As a sabb team as a whole, we’ve also worked this semester on increasing engagement by creating this fun video all about what we do, as well as scheduling time every week to travel to different campuses and talk to the students there about the issues they’re facing. We devoted a few of these weeks to general election outreach, where we established students’ top issues for the general election in May and then worked with reps to start building ideas for a student manifesto. We’ve also worked on establishing a student tenants’ union which is progressing and will start to take shape next semester.


Briana and I talking to students at KB about the General Election

*Unfortunately the manager of the taxi company left soon after so this was stalled slightly, but we are still hoping to launch the system next semester!

Next Semester

Sabbs say every year how quickly time flies by in this job, but I didn’t really appreciate it until now! I’m proud of what we achieved last semester but there are still a lot of things I’d like to get done and so I’ve laid out my semester 2 priorities below.

Mental Health – lots of good work has already started on this thanks to EUSA pressure. A University Mental Health Working Group has been set up to look specifically at student mental health with the workstreams covering staff training, data collection, crisis procedures, and policy and governance reviews, which are all areas recommended by EUSA as priorities. As well as contributing to this work, I’ve also worked with Residence Life at Pollock Halls on a Student Minds campaign around equipping students to support each other. We’ll be launching this quickly after students return in January with a speed-friending and mental health awareness event.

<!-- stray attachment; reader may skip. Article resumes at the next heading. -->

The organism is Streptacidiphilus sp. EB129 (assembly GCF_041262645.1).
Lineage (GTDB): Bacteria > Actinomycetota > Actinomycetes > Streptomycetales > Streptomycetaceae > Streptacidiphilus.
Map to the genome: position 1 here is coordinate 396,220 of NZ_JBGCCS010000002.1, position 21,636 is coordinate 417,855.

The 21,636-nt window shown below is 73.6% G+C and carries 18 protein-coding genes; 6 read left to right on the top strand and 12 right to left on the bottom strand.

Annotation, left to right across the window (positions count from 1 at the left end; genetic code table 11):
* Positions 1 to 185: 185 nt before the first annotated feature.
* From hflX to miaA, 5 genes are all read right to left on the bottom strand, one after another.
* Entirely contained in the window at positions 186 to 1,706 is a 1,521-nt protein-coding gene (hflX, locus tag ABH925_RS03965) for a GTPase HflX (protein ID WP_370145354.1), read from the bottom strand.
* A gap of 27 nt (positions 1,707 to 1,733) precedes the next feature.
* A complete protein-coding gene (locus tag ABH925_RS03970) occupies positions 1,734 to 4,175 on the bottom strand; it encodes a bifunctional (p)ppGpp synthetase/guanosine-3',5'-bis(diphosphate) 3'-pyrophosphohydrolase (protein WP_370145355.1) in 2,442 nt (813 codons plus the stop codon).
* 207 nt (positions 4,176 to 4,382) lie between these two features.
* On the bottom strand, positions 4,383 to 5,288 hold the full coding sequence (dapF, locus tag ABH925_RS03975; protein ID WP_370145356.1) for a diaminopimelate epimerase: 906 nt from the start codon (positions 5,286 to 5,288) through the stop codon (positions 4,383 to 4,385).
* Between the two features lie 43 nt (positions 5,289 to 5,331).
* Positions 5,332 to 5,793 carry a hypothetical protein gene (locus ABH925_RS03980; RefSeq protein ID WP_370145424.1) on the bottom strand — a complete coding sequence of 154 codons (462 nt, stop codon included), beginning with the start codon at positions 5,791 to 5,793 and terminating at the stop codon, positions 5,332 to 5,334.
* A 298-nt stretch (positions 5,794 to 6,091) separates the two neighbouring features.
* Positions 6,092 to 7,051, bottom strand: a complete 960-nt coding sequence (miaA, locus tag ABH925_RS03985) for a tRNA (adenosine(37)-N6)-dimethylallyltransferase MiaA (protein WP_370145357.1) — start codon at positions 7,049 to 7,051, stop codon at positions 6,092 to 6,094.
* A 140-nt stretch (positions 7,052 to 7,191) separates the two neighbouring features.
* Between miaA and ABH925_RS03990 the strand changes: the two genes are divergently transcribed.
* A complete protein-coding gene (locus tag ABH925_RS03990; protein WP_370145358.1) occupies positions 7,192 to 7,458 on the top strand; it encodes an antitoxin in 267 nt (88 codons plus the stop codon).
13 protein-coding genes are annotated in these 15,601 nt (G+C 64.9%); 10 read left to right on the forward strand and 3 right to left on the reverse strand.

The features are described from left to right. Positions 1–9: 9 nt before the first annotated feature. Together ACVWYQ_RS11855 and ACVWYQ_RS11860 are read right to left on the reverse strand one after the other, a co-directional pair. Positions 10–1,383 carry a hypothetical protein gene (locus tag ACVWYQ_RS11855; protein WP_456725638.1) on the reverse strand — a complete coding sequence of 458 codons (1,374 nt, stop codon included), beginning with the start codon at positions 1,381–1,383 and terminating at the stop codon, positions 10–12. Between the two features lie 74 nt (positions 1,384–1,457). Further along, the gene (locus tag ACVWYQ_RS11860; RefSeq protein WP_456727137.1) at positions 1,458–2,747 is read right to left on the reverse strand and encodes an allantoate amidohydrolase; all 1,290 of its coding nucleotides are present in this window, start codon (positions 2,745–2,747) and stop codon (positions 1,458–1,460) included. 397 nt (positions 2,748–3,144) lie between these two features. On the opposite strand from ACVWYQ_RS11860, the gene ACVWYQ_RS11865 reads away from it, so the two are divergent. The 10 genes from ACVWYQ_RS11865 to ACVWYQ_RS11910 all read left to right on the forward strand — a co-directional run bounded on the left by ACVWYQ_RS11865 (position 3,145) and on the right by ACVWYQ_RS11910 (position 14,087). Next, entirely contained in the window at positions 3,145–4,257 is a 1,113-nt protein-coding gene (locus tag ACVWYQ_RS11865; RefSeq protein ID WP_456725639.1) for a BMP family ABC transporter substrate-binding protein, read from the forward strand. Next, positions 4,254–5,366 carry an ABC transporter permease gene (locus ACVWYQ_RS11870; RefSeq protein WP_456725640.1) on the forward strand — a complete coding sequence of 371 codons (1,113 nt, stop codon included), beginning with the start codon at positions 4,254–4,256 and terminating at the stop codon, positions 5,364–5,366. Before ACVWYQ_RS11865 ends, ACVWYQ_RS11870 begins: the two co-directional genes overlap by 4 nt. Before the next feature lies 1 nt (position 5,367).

Societies and Activities – I’m going to spend a lot of time next semester focusing on accessibility within our societies. We’ll be launching a ‘Welcoming Societies’ campaign where groups can pledge to implement a few very simple mainstreamed adjustments to ensure their accessibility. I’ll also be organising workshops and other events around diversity on committees, encouraging students from liberation backgrounds to run in elections and talking to groups about why their representation is important and enriches the society as a whole. We’re also continuing work on planning a bigger and better Societies Awards, as well as looking at setting up a ‘share shop’; a kind of activity library where students will be able to borrow equipment for sport, DIY, hobbies etc.